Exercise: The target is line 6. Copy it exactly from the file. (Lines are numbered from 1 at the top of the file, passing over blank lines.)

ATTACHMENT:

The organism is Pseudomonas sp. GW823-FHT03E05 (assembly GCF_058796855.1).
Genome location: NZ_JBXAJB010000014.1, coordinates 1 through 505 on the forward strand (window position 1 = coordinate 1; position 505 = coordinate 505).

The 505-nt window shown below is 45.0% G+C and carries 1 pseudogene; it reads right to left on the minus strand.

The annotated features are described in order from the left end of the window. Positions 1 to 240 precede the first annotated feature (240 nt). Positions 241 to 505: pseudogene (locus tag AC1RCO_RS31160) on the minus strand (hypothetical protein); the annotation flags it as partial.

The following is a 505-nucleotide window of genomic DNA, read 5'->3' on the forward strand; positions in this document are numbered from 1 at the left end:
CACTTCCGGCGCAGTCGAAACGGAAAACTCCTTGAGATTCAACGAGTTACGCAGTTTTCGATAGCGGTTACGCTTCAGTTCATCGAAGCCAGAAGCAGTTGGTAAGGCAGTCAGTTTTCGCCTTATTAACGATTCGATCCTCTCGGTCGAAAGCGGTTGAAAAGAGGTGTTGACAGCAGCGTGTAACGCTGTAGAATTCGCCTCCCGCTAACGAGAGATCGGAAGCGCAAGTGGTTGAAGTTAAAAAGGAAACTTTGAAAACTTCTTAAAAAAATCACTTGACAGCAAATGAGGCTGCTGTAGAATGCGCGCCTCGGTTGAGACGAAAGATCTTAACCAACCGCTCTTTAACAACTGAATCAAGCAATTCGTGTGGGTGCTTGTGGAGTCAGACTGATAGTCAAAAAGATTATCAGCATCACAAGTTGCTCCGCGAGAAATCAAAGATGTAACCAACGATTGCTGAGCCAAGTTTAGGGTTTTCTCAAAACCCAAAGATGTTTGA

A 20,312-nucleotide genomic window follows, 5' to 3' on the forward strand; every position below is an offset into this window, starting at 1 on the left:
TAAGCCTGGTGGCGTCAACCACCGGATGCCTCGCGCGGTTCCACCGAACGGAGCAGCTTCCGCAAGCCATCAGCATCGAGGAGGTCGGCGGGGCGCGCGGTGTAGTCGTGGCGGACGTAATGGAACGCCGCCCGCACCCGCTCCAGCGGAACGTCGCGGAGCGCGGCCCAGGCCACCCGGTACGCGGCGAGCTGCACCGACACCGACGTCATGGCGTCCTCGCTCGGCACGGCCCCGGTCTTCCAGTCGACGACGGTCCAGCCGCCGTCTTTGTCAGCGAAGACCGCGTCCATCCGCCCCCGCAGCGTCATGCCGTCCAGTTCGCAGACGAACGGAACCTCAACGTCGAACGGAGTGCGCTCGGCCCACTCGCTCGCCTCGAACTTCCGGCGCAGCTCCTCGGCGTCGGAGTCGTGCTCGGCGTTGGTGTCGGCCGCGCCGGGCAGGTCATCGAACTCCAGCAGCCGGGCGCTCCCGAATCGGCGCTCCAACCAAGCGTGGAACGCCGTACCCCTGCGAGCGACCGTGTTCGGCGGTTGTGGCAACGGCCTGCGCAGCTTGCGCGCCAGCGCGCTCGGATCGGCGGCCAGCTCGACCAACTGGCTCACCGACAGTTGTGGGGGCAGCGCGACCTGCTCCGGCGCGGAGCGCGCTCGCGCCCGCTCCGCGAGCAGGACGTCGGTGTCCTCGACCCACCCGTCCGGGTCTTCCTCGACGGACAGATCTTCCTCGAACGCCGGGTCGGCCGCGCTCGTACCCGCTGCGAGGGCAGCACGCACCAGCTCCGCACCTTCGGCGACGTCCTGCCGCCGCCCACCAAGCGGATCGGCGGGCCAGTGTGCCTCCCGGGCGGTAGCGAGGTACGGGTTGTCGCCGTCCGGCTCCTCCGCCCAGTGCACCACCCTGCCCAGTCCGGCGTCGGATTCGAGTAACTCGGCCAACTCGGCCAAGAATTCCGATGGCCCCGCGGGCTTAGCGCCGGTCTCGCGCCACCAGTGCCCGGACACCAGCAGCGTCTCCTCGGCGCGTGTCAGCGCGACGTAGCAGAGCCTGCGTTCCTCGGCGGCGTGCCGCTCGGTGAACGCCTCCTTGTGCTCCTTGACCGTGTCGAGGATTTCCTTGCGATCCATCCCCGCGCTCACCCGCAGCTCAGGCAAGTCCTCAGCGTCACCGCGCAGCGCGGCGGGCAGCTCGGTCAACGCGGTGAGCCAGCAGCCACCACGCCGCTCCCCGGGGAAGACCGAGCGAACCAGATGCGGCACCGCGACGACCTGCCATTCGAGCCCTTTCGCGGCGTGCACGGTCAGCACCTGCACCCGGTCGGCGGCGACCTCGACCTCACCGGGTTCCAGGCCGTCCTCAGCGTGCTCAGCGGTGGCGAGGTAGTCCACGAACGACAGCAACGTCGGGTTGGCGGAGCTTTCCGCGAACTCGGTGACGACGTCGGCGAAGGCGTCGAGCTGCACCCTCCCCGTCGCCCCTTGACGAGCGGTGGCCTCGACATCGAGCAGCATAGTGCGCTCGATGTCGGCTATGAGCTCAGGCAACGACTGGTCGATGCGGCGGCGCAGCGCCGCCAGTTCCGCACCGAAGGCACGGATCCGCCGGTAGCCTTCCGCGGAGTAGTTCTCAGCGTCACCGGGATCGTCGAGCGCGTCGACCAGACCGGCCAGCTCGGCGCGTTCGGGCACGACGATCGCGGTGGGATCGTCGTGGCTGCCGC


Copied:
CACTTCCGGCGCAGTCGAAACGGAAAACTCCTTGAGATTCAACGAGTTACGCAGTTTTCGATAGCGGTTACGCTTCAGTTCATCGAAGCCAGAAGCAGTTGGTAAGGCAGTCAGTTTTCGCCTTATTAACGATTCGATCCTCTCGGTCGAAAGCGGTTGAAAAGAGGTGTTGACAGCAGCGTGTAACGCTGTAGAATTCGCCTCCCGCTAACGAGAGATCGGAAGCGCAAGTGGTTGAAGTTAAAAAGGAAACTTTGAAAACTTCTTAAAAAAATCACTTGACAGCAAATGAGGCTGCTGTAGAATGCGCGCCTCGGTTGAGACGAAAGATCTTAACCAACCGCTCTTTAACAACTGAATCAAGCAATTCGTGTGGGTGCTTGTGGAGTCAGACTGATAGTCAAAAAGATTATCAGCATCACAAGTTGCTCCGCGAGAAATCAAAGATGTAACCAACGATTGCTGAGCCAAGTTTAGGGTTTTCTCAAAACCCAAAGATGTTTGA